Where do you live?
I live deep inside the transformative world of art, interpreting reflections of life, and painting my own nature on infinite canvasses. Sometimes, in the quiet of the night, as I work, my two companions, the mystical cats Murka and Stroodel, enter the room and then all of the sudden the place I live and paint turns real.
Best childhood memory?
The Ancient Epidaurus Theatre. I was about seven years old. We stayed for the entire duration of the festival. We lived in a village house with a bunch of actors and we spent afternoons and evenings watching rehearsals and performances. There was this director which used to take me and my sister by the hand and take us into the theatre as we were not yet 12 years old and thus not allowed to go in. Being introduced to ancient drama like that, at that very early age, was a mind-blowing experience.
Most frequented restaurant and absolute favourite dish? What food would you really turn your nose up to?
Spontini, Via Gaspare, Milan, for the best pizza you could ever have. Also, I’d never miss the opportunity for a pie at Luini’s, a street food place close to Duomo; the Thai Food place just off the pier in Limassol, and Karavitis, in Athens, for amazing fava and pork souvlaki. Don’t recall ever turning my nose up to a certain food.
What did you have for breakfast?
Oat cakes topped with cream cheese and fresh dates. I washed it down with diet coke.
Would you class yourself as a day or night person? What’s your idea of the perfect night/day out?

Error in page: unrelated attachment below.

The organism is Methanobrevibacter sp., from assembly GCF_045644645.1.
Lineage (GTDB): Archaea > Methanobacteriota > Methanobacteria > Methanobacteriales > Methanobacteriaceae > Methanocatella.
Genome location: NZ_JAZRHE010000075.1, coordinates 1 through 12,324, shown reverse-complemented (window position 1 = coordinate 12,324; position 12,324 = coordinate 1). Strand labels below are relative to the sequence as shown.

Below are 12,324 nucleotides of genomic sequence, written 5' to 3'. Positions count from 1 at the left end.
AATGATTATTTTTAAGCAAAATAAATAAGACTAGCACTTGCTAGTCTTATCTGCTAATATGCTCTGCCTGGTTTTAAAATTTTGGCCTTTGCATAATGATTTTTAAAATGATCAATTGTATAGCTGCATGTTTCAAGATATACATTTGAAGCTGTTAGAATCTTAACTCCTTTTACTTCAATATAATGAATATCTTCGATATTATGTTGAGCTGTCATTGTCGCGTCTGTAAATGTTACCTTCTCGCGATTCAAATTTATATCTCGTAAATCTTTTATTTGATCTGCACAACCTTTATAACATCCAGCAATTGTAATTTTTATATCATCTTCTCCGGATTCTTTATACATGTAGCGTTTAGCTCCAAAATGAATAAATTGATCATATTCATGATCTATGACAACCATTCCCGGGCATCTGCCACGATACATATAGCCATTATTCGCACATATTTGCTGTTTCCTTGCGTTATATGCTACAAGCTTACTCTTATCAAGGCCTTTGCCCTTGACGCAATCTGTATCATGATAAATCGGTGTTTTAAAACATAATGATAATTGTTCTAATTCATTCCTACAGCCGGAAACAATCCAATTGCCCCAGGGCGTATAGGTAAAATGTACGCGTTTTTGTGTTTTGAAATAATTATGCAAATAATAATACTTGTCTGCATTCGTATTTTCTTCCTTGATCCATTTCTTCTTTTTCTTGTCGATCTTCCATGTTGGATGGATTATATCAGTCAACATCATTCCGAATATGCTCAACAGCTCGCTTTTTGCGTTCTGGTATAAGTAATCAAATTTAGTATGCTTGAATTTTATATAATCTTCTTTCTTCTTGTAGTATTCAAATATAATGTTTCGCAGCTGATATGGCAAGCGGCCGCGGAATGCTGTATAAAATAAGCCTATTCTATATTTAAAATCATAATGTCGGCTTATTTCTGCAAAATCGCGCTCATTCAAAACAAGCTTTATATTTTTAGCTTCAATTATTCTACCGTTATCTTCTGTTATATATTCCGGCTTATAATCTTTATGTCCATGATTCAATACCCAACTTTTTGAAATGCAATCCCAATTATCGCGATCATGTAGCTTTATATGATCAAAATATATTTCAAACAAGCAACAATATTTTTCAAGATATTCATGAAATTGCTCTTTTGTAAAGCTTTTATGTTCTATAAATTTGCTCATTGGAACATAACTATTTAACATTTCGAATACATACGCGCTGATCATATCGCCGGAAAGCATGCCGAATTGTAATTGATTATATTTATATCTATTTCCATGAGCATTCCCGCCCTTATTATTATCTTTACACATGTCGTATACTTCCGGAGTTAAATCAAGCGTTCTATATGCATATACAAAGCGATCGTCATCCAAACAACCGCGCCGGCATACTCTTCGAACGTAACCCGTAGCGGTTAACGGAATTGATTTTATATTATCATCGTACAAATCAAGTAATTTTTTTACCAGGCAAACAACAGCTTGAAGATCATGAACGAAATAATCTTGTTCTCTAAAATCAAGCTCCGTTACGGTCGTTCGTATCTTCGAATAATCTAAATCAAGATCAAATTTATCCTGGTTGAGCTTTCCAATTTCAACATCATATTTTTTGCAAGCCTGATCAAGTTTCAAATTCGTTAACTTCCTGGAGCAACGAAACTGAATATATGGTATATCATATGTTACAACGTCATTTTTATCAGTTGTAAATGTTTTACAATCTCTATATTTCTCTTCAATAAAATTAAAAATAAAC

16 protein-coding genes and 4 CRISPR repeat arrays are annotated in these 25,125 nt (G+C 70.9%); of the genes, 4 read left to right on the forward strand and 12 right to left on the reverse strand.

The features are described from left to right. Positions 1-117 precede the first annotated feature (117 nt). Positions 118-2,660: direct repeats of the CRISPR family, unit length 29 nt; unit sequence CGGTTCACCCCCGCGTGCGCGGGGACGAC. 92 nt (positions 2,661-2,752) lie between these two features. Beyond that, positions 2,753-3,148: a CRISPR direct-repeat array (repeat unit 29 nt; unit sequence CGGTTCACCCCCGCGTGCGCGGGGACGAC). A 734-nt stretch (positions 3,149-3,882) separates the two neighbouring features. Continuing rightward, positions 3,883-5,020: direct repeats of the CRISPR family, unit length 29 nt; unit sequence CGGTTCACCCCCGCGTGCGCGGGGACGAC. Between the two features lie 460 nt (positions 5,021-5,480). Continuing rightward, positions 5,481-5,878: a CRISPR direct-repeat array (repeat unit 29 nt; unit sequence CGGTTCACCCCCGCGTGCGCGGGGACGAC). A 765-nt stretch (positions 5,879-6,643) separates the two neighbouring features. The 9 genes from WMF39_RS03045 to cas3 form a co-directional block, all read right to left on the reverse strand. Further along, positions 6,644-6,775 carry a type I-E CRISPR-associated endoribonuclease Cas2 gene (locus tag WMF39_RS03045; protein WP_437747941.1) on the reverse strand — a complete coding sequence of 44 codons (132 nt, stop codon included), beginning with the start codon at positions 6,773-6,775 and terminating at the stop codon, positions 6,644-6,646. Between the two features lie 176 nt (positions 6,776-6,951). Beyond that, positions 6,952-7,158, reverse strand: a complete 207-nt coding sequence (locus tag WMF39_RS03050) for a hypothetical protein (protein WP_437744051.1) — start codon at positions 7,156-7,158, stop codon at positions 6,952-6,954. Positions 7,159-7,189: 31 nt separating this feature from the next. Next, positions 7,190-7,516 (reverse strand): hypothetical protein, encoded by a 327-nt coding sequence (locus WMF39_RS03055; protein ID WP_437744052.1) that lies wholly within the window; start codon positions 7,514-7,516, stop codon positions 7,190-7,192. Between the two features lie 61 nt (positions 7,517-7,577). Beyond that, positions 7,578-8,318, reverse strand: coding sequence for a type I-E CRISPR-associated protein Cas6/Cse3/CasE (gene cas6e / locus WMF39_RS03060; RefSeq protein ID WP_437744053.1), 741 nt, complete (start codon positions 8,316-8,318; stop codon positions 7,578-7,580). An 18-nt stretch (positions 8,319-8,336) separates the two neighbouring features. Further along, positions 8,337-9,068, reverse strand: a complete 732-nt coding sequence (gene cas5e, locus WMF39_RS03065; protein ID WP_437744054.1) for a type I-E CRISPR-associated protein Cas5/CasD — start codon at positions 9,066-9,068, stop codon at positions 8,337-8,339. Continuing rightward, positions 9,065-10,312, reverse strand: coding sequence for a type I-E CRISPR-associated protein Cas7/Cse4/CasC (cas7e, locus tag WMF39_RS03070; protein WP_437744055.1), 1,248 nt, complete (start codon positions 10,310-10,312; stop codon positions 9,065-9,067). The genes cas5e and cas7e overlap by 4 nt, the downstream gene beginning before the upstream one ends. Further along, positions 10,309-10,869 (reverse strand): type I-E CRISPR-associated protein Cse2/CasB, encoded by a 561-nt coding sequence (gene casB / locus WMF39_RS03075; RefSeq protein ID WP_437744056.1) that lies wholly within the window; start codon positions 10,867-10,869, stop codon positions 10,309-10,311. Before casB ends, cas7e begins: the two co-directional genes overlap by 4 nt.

Definitely a night person. I feel I work better during the night, but if I were to have a perfect day outing that would include a visit to art galleries, spending lazy time reading and sipping frape coffee, and meeting friends for lunch.
Best book ever read?
The Divine Comedy by Dante. The first time I read it it completely knocked me sideways. Especially the part about Dante and Virgil ascending to Purgatory Mountain which produces such a powerfully glyptic imagery that I felt I was inside a painting.
Favourite film of all time?
Paprika, Satoshi Kon’s anime movie, because its underlying idea of sameness between dream and reality had a liberating effect on me that went far beyond the movie’s metaphysical bent.
Favourite holiday destination? What’s your dream trip?
Favourite destination is always Italy, especially discovering Sienna off the beaten track, walking the small streets for hours and feeling enwrapped in its medieval atmosphere. I always find inspiration in places where time seems to have stood still. I am metaphysically drawn to the mystical temples in Angkor, which are often manifested in my work, so Angkor would definitely be a dream trip.
What music are you listening to in the car at the moment?
I can’t stop listening to Shakuhachi flute music. The sound is compellingly mystical.
What is always in your fridge?
Dream house: rural retreat or urban dwelling? Where would it be, what would it be like and why?
Both, I guess. A London flat, where I would get immersed in the city’s bustle and culture, and a house with big rooms on a hill in Tuscany where I would live and paint in reclusion, inspired by the sprawling hills and the vastness of nature.
If you could pick anyone at all (alive or dead) to go out for the evening with, who would it be?
Hieronymus Bosch, the Dutch Renaissance painter, for a discussion on the indecipherable language and enigma of art.
If the world is ending in 24 hours what would you do?
I guess there would be no point in doing anything else except having a nice meal. Perhaps a roast dinner with stuffing and yorkshire puddings, the specialty of my aunt Angela. For a last dessert I would go to Rome’s piazza Navona for gellato. Perhaps then I would feel brave enough to confront mortality.
What is your greatest fear?
Not being able to paint
Tell me a joke
I really don’t know any jokes but I read recently that Michaelangelo did a drawing of a Madonna and child and next to it he wrote a parody of love poem, which began: ‘You have a face sweeter than boiled grape juice, and a snail seems to have passed over it’. I thought it was hilarious. There is a surreal comicality about the whole thing.